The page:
Performance of private companies : an empirical investigation into the role of control, risk and incentives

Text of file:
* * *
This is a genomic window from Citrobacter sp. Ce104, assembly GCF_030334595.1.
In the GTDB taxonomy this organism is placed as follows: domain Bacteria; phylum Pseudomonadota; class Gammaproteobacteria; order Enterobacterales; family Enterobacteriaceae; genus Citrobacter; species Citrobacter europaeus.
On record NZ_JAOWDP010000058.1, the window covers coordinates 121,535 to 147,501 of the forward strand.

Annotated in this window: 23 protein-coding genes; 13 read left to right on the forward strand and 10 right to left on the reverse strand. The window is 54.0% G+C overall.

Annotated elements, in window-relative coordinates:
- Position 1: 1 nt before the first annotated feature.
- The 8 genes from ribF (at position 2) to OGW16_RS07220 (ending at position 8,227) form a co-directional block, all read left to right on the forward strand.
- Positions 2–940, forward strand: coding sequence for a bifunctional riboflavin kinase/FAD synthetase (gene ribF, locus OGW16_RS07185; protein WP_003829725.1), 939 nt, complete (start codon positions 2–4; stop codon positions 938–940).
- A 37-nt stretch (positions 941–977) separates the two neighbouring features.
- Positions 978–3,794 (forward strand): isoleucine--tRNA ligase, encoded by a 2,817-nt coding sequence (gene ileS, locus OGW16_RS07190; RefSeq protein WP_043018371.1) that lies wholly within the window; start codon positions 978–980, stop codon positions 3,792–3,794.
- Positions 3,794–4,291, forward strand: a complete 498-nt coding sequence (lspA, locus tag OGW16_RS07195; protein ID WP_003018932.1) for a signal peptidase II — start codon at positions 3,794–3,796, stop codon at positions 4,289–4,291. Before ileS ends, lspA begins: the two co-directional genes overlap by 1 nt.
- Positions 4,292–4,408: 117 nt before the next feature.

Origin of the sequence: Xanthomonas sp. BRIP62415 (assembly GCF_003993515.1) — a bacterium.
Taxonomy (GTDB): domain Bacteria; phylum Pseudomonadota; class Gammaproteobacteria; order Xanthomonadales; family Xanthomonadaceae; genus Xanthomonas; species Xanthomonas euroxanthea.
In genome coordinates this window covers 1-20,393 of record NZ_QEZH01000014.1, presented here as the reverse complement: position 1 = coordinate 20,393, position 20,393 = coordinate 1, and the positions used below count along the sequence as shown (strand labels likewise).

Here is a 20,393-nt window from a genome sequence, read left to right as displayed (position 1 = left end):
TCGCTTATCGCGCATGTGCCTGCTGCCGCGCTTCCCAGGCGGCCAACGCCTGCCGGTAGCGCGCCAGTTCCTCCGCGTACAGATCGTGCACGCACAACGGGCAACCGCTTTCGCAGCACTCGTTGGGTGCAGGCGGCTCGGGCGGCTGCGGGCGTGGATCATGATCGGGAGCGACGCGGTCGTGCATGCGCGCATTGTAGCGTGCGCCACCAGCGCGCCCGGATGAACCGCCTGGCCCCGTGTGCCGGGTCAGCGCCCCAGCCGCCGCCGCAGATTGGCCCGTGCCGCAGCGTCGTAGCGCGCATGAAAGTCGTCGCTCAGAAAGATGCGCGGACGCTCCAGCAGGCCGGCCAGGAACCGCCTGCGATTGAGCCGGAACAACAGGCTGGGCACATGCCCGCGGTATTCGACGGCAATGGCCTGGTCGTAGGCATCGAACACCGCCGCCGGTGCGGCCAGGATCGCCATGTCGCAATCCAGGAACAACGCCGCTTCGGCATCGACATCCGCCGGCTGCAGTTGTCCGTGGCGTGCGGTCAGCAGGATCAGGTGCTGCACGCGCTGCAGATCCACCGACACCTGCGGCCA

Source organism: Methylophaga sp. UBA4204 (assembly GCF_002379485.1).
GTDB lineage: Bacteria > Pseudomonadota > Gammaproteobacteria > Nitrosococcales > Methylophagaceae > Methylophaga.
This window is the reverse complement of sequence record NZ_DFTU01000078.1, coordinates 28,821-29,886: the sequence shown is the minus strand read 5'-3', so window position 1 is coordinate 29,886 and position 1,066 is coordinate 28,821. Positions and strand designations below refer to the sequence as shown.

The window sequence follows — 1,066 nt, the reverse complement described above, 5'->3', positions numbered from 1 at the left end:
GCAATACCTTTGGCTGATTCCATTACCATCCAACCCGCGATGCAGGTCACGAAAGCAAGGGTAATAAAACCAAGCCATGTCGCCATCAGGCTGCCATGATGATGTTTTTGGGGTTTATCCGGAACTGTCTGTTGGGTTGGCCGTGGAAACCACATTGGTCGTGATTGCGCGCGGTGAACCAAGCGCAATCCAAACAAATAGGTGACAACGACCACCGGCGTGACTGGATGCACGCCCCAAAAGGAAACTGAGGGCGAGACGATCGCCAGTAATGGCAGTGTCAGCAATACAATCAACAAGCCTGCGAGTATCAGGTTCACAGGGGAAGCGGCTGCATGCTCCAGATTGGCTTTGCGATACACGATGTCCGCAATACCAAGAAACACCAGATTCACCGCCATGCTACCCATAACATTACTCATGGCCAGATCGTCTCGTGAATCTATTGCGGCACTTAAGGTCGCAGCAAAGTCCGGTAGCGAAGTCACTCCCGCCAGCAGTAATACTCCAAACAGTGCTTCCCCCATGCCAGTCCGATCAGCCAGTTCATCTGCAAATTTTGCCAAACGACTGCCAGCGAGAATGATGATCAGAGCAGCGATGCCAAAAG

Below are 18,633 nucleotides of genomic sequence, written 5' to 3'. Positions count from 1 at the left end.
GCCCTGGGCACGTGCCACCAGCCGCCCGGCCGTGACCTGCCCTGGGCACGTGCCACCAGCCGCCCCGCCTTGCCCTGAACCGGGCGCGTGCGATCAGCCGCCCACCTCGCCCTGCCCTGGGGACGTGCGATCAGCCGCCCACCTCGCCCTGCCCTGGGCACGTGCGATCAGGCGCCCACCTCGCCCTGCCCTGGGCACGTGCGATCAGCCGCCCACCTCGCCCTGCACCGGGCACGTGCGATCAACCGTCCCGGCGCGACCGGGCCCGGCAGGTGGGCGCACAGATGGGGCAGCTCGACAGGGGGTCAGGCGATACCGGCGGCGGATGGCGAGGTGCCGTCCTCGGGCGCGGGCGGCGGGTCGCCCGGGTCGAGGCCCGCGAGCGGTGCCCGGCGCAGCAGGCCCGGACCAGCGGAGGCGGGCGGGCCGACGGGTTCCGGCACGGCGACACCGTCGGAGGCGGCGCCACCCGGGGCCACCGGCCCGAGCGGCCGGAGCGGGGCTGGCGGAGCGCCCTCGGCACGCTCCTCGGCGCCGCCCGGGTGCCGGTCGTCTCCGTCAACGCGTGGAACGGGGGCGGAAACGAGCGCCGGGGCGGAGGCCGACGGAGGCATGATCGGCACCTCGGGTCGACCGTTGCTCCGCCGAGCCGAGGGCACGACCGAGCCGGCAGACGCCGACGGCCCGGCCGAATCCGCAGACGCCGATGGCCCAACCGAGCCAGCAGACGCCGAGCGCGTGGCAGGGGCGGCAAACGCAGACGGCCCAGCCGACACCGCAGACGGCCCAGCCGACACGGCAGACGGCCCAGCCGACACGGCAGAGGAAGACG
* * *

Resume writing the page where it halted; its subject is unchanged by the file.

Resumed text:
This thesis analyses empirically the determinants of company performance. Its scope is restricted to private companies and to the issues of control, risk and incentives. Chapter two studies the effects of the private benefits of control on private British companies with limited liability. We hypothesise that companies in which existing owners would lose more control if they expanded, have smaller equity increases, are more highly levered and grow more slowly. Potential loss of control is measured as the difference in the probability of winning a vote for the largest owner before and after a hypothetical equity increase. The empirical results are broadly consistent with the hypotheses. Chapter three studies the influence of owners' underdiversification on the profitability of private US companies. Theory suggests that underdiversification increases the returns required for investment. We find a strong positive relationship between underdiversification (measured as the share of personal net worth invested), and profitability (measured as the return on equity). The analysis identifies two causes for this effect: higher required returns and higher effort. Chapter four studies the influence of owners' underdiversification on the financial structure of their companies. Higher underdiversification is related to a higher demand for loans, higher leverage and lower liquidity. Bank loans are therefore used as an alternative source of financing that reduces the exposure of the owner to company- specific risk caused by the equity investment. Chapter five studies the effects of the share of managerial ownership on performance and the determinants of this share for German private companies with limited liability. Ownership up to around 80 percent has a positive impact on performance (incentive effect), for higher ownership the effect becomes negative (entrenchment effect). The risk-aversion of owner-managers and signalling of company quality lead to a non-linear relationship between the company's riskiness and ownership.